In his 2003 book Copyrights and Copywrongs: The Rise of Intellectual Property and How it Threatens Creativity, Siva Vaidhyanathan notes that creative works always build on previous (often traditional and/or public domain) creative works, and that creativity will become nearly impossible if writers (or those who “own” their output) are permitted to exercise absolute monopolies over use of their products. Potential remedies include shorter and looser copyright terms, placing works into the public domain, licensing them as open source, or using another of the Creative Commons licenses.
Michele Baldrin and David K. Levine, in Against Intellectual Monopoly, provide numerous historical examples of patents retarding, rather than promoting innovation, and note the finding (p. 92, regarding the software industry) that patents were not an encouragement to research and development, but rather a substitute for them.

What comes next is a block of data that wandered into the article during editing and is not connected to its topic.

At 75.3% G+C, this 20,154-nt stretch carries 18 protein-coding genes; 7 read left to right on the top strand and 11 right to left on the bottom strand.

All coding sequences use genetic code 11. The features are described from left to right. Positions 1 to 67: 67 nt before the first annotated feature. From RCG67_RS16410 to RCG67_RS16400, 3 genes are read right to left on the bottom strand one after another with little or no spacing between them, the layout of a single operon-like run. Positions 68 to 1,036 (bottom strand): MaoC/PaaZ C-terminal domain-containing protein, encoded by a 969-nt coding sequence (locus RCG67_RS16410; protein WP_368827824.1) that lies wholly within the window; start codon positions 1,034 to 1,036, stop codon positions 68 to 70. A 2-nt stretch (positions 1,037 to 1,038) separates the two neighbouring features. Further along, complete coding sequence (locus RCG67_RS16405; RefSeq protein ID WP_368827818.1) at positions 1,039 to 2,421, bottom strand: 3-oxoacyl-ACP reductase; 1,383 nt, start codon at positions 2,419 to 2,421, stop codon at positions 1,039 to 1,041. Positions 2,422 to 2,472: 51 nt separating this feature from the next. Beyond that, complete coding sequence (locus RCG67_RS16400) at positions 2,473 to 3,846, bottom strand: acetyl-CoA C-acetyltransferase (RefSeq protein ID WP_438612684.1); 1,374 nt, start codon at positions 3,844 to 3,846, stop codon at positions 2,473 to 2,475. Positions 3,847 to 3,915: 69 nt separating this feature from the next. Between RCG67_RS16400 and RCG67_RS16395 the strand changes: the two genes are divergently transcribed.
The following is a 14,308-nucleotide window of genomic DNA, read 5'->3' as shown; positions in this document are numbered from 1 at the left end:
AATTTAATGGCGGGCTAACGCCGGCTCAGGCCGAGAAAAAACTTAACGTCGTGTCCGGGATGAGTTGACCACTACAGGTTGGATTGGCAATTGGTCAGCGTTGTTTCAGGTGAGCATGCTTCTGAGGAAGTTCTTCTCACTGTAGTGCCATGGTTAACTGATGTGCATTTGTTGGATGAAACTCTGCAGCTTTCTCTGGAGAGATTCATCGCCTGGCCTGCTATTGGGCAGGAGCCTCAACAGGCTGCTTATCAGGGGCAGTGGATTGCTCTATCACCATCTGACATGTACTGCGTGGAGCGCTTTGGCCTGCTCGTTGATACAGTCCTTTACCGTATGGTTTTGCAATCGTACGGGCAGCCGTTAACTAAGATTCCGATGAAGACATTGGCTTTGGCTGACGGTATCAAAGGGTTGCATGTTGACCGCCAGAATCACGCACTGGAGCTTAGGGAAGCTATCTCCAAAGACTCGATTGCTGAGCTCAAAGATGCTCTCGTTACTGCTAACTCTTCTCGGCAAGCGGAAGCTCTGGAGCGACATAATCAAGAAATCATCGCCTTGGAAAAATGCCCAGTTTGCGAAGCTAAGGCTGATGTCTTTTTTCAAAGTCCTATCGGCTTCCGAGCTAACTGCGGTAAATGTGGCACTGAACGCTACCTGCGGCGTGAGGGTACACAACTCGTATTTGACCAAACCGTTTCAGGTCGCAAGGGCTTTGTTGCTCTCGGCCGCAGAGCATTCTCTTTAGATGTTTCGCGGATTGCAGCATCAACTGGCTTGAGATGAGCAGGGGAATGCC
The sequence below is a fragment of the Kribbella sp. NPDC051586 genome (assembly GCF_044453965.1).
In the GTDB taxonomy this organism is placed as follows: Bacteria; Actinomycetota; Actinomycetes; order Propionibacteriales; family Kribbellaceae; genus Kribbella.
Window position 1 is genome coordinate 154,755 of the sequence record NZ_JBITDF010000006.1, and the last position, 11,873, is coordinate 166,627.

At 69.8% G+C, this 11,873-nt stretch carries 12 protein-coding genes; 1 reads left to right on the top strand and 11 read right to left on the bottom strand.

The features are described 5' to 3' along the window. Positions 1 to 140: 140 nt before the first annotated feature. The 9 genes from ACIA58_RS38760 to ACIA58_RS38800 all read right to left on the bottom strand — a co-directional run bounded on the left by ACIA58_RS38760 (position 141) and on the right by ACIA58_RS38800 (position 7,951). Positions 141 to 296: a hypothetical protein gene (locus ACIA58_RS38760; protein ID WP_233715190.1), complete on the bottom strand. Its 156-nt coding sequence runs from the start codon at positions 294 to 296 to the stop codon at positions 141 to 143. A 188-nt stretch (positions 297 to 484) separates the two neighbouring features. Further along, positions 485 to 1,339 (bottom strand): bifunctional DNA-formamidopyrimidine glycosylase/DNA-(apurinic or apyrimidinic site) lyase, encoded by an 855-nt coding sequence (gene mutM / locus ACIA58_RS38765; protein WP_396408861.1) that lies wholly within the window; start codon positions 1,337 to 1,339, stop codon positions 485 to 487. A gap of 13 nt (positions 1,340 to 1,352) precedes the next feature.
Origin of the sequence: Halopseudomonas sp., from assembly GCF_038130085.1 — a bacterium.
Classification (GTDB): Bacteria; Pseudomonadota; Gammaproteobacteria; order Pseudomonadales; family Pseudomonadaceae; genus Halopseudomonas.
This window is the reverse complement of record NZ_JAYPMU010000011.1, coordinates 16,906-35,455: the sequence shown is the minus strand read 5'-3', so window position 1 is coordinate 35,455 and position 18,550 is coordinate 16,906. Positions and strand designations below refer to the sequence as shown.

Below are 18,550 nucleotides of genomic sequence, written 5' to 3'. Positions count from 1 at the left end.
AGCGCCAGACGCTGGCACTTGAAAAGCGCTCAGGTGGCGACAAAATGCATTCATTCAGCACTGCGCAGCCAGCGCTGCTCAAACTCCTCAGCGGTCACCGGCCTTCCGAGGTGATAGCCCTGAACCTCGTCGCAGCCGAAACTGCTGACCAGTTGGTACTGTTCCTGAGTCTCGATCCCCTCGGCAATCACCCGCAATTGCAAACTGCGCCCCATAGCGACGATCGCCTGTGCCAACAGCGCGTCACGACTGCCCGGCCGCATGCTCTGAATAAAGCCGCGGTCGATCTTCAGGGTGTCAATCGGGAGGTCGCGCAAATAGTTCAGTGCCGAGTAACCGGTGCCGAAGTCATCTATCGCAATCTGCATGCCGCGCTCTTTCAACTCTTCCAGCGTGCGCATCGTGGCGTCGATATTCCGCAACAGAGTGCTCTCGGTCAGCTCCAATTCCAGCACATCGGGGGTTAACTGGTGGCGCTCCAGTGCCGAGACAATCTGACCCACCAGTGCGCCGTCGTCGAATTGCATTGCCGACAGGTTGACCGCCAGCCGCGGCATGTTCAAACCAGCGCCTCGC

Now, in Where Ideas Come From (in Wired Oct ’10) Kevin Kelly and Steven Johnson sort of combine these two ideas by asserting that innovations are not the products of individuals, but of communities.
It’s amazing that the myth of the lone genius has persisted for so long, since simultaneous invention has always been the norm, not the exception … [T]here’s a related myth, that innovation comes primarily from the profit motive… If you look at history, it comes from creating environments where [people’s] ideas can connect.”
And they tie this into another kind of property rights:
One reason we have this great explosion of innovation in wireless right now is that the U S deregulated [allowed unlicensed use of parts of the] spectrum. Before that, spectrum was something too precious to be wasted…But when you deregulate– and say, OK, now waste it– you get Wi-Fi.
All in all, a very Georgist article, the authors of which have also written what I hope are very Georgist books (both coming out next month):
Steven Johnson, Where Good Ideas Come From
Kevin Kelly What Technology Wants